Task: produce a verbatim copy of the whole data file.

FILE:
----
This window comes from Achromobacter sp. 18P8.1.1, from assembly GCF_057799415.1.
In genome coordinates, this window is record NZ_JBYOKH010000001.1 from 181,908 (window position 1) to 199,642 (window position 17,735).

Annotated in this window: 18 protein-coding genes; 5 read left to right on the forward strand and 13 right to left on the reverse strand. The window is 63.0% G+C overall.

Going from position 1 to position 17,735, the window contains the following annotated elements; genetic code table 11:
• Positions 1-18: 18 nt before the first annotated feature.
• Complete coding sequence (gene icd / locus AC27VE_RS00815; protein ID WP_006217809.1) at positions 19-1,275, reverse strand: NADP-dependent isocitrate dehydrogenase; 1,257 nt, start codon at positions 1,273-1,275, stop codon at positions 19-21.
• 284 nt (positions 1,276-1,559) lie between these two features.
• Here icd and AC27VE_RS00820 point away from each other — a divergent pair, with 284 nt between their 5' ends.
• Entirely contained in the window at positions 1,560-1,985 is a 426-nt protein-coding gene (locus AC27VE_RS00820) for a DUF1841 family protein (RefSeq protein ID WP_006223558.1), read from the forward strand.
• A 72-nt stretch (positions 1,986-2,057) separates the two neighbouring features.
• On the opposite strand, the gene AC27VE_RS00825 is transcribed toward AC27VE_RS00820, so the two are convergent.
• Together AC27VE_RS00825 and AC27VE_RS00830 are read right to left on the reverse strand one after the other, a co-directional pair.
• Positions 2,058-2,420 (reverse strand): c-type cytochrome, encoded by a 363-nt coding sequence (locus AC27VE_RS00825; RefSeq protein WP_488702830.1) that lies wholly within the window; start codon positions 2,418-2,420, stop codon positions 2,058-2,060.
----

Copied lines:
This window comes from Achromobacter sp. 18P8.1.1, from assembly GCF_057799415.1.
In genome coordinates, this window is record NZ_JBYOKH010000001.1 from 181,908 (window position 1) to 199,642 (window position 17,735).

Annotated in this window: 18 protein-coding genes; 5 read left to right on the forward strand and 13 right to left on the reverse strand. The window is 63.0% G+C overall.

Going from position 1 to position 17,735, the window contains the following annotated elements; genetic code table 11:
• Positions 1-18: 18 nt before the first annotated feature.
• Complete coding sequence (gene icd / locus AC27VE_RS00815; protein ID WP_006217809.1) at positions 19-1,275, reverse strand: NADP-dependent isocitrate dehydrogenase; 1,257 nt, start codon at positions 1,273-1,275, stop codon at positions 19-21.
• 284 nt (positions 1,276-1,559) lie between these two features.
• Here icd and AC27VE_RS00820 point away from each other — a divergent pair, with 284 nt between their 5' ends.
• Entirely contained in the window at positions 1,560-1,985 is a 426-nt protein-coding gene (locus AC27VE_RS00820) for a DUF1841 family protein (RefSeq protein ID WP_006223558.1), read from the forward strand.
• A 72-nt stretch (positions 1,986-2,057) separates the two neighbouring features.
• On the opposite strand, the gene AC27VE_RS00825 is transcribed toward AC27VE_RS00820, so the two are convergent.
• Together AC27VE_RS00825 and AC27VE_RS00830 are read right to left on the reverse strand one after the other, a co-directional pair.
• Positions 2,058-2,420 (reverse strand): c-type cytochrome, encoded by a 363-nt coding sequence (locus AC27VE_RS00825; RefSeq protein WP_488702830.1) that lies wholly within the window; start codon positions 2,418-2,420, stop codon positions 2,058-2,060.